Turkey has issued an arrest warrant for Hakan Sukur, a former international football star and parliament member, as part of an investigation into the failed July 15 coup attempt, according to state media.
Sukur was accused on Friday by prosecutors in Sakarya, a province east of Istanbul, of being a member of the organisation of the US-based preacher Fethullah Gulen, accused by Turkey of orchestrating the coup plot.
His arrest is sought on charges of “membership of an armed terror group”, the state-run Anadolu news agency said, referring to what Turkey calls the Fethullahist Terror Organisation.
Gulen denies that such a group exists and accusations that he was the mastermind behind the coup attempt.
Anadolu said a similar warrant had been issued for Selmet Sukur, father of Hakan Sukur.
The report said neither of them had been found at their Istanbul and Sakarya residences after the warrant was issued.
It said Sukur and his family had left Turkey last year.
He is currently believed to be in the United States.
Sukur was one of the stars of Turkey’s third-place performance in the 2002 football World Cup and a renowned name in the country, where the sport is highly popular.
A striker whose football career stretched from 1987 to 2007, Sukur was by far the most prolific goalscorer in the history of the Turkish national side, finding the net 51 times in 112 appearances.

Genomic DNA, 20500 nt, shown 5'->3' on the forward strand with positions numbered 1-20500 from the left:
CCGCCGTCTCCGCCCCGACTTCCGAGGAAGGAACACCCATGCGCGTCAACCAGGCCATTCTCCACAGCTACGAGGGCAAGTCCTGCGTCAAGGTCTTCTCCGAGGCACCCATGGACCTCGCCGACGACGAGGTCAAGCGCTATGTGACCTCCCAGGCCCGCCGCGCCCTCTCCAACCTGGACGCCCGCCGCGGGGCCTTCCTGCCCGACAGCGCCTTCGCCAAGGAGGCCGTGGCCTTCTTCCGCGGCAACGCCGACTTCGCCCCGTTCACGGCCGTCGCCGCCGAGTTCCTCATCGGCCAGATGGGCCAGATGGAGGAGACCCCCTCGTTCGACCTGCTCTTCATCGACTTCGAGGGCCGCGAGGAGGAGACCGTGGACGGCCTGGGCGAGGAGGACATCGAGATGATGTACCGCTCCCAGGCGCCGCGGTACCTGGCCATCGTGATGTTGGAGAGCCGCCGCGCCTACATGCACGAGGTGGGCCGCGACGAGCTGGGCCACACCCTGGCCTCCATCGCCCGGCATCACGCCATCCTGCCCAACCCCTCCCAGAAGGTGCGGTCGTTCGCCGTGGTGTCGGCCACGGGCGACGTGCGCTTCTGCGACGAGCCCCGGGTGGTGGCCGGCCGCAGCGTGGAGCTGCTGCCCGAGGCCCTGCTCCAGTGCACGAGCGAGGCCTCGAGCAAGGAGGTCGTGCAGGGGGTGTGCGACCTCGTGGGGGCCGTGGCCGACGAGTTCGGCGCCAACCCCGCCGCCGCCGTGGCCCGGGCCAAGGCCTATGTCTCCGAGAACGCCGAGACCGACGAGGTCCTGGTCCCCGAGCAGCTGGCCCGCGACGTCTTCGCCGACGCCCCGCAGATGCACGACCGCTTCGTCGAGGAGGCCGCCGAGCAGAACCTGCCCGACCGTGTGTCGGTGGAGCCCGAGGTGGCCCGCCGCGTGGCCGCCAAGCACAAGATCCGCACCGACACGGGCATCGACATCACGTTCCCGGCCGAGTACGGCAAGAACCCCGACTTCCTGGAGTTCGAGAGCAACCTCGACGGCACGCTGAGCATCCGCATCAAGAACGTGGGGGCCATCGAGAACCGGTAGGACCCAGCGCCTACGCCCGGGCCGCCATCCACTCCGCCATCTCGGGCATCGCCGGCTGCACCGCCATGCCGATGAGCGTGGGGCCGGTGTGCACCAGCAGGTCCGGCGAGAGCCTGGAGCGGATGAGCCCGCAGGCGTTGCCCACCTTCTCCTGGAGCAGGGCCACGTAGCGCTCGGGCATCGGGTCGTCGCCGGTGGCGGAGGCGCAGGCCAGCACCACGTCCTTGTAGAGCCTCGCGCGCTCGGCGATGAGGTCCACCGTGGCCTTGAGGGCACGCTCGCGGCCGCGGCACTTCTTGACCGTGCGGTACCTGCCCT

He was a forward player for the Istanbul team Galatasaray but also had stints abroad for Inter Milan, Parma and Blackburn Rovers.
His goal after only 11 seconds of play against South Korea in 2002 remains the fastest goal in World Cup history.
After football, Sukur went into politics and was elected an MP for President Recep Tayyip Erdogan’s ruling Justice and Development Party (AKP) in 2011.
However, he resigned in 2013 after a corruption investigation targeted Erdogan and his inner circle, siding with the network of Gulen, who in recent years has become Erdogan’s arch-enemy from once being a close ally.
Sukur had voiced objections to the government’s move to shut down schools run by Gulen’s organisation, Hizmet, which means service in Turkish.
He had gone on trial in absentia in June on charges of insulting Erdogan on social media.